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... Thomas Hobbes, in one of the best known and most abused phrases in the English language, described the life of man in a state of nature as ‘solitary, poore, nasty, brutish and short’. Less famous, but almost as notorious, is Hobbes’s contention that the relations between the states that human beings create in order to escape the misery of their natural condition are subject to nothing but the laws that produced that misery in the first place ...


David Runciman: Dylan on the radio, 19 July 2007

... Before he discovered literature in a friend’s apartment in New York, Bob Dylan’s connection to the world beyond the narrow one into which he was born came almost exclusively from the radio. The radio is usually on somewhere in the background of his memoirs, and it’s always broadening his horizons, letting him know what American music could sound like, in all its unexpected variety ...


David Runciman: AI, 25 January 2018

... It’s three weeks​ before Christmas and Los Angeles is in flames, though you wouldn’t know it from inside the bowels of the Long Beach Convention and Entertainment Centre, where all is cool and grey. I am here with eight thousand other attendees of the Neural Information Processing Systems (Nips) conference – the great annual get-together of people who work in machine learning ...

BJ + Brexit or JC + 2 refs?

David Runciman, 5 December 2019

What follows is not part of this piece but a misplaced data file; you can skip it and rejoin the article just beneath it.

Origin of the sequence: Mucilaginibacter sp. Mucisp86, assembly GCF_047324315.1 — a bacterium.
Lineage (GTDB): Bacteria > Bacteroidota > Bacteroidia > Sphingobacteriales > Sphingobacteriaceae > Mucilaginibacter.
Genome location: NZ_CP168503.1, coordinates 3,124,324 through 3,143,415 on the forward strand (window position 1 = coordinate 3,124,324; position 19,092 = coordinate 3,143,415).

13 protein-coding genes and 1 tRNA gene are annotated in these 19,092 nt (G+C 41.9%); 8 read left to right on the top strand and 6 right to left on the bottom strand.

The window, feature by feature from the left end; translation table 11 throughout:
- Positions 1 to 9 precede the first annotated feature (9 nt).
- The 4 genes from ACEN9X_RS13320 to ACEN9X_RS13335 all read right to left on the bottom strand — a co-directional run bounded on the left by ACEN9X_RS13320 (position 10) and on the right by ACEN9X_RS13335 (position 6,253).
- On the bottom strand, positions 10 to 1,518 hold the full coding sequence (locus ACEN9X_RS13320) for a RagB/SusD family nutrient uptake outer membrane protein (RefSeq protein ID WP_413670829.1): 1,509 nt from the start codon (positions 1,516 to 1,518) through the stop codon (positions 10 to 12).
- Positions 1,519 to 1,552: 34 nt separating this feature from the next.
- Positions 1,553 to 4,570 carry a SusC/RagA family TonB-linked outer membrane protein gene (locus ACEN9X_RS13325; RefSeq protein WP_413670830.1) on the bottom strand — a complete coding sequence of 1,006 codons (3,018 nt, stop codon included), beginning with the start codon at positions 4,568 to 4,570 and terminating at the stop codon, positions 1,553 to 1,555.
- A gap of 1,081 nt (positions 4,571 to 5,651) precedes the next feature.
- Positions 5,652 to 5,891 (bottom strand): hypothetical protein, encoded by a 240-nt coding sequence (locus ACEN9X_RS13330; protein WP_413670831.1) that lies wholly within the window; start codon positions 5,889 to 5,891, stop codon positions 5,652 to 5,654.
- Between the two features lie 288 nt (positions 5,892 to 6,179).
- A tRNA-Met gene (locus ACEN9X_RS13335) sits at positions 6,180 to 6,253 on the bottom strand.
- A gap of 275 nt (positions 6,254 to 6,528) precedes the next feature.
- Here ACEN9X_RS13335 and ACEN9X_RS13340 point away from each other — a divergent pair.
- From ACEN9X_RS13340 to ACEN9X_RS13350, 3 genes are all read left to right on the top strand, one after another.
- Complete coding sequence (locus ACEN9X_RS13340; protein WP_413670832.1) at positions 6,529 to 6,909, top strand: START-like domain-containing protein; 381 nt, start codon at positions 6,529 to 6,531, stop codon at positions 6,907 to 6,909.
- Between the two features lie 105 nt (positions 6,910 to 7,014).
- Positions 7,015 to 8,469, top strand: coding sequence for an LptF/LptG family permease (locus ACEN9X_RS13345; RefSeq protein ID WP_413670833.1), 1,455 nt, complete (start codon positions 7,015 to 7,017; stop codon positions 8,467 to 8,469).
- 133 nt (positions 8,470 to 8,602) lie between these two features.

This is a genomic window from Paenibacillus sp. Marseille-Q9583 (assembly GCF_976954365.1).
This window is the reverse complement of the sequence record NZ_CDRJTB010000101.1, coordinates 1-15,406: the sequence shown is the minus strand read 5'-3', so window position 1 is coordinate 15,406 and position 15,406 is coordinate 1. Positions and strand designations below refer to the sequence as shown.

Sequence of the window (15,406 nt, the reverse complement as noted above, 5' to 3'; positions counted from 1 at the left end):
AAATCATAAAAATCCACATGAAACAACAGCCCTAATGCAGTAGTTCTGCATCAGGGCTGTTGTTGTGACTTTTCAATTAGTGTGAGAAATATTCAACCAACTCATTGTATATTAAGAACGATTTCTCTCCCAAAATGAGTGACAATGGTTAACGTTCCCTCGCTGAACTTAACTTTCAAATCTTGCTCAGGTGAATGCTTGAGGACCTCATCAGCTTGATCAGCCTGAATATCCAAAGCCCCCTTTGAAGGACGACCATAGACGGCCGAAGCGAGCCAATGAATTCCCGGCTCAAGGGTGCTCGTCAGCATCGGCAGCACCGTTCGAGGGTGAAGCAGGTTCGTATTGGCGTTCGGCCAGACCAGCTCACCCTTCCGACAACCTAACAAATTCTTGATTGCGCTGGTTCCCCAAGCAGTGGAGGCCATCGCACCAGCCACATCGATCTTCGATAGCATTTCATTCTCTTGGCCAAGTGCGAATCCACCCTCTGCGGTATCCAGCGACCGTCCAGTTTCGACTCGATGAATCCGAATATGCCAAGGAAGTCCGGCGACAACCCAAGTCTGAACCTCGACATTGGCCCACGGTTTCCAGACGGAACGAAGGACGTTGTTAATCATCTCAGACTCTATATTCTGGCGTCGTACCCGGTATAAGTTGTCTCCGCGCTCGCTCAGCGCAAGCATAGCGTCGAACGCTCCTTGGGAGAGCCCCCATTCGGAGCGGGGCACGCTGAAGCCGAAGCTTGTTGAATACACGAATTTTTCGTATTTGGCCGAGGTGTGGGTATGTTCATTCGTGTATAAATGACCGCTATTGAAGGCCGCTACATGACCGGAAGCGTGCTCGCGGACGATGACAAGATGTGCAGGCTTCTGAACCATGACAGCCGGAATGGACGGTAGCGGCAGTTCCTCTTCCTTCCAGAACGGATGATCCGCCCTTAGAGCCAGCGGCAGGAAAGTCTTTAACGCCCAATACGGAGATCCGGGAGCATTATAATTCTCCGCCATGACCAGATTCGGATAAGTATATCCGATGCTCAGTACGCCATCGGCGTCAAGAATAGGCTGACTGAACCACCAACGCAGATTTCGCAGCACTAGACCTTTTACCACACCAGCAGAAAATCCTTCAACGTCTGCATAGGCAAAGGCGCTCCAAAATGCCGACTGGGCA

... The​ last time the country went to the polls in winter it was also a ‘Who governs Britain?’ election. In February 1974 Ted Heath called on the voters to decide if they wanted a strong elected government with the parliamentary authority to take tough decisions or government by a left-wing clique beholden to the extra-parliamentary power of the unions, which lay behind a recent series of strikes ...

Too early or too late?

David Runciman, 2 April 2020

... In​ Democracy for Realists: Why Elections Do Not Produce Responsive Government, published in 2016, the political scientists Christopher Achen and Larry Bartels described what happened when sharks started attacking bathers off the New Jersey shore in the summer of 1916. It was a wholly unexpected turn of events: sharks had never been seen that far north before ...

Fergie Time

David Runciman: Sir Alex Speaks (again), 9 January 2014

My Autobiography 
by Alex Ferguson.
Hodder, 402 pp., £25, October 2013, 978 0 340 91939 2
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... worth fifty million pounds.’ This is Kenwright’s mother. Ferguson can’t quite believe it: David Moyes was giving me the eyes. For a minute I thought it was a get-up, a performance. Bill’s background was in theatre, after all. It occurred to me while all this was going on that I ought to check Wayne’s medical records. Was there something physically ...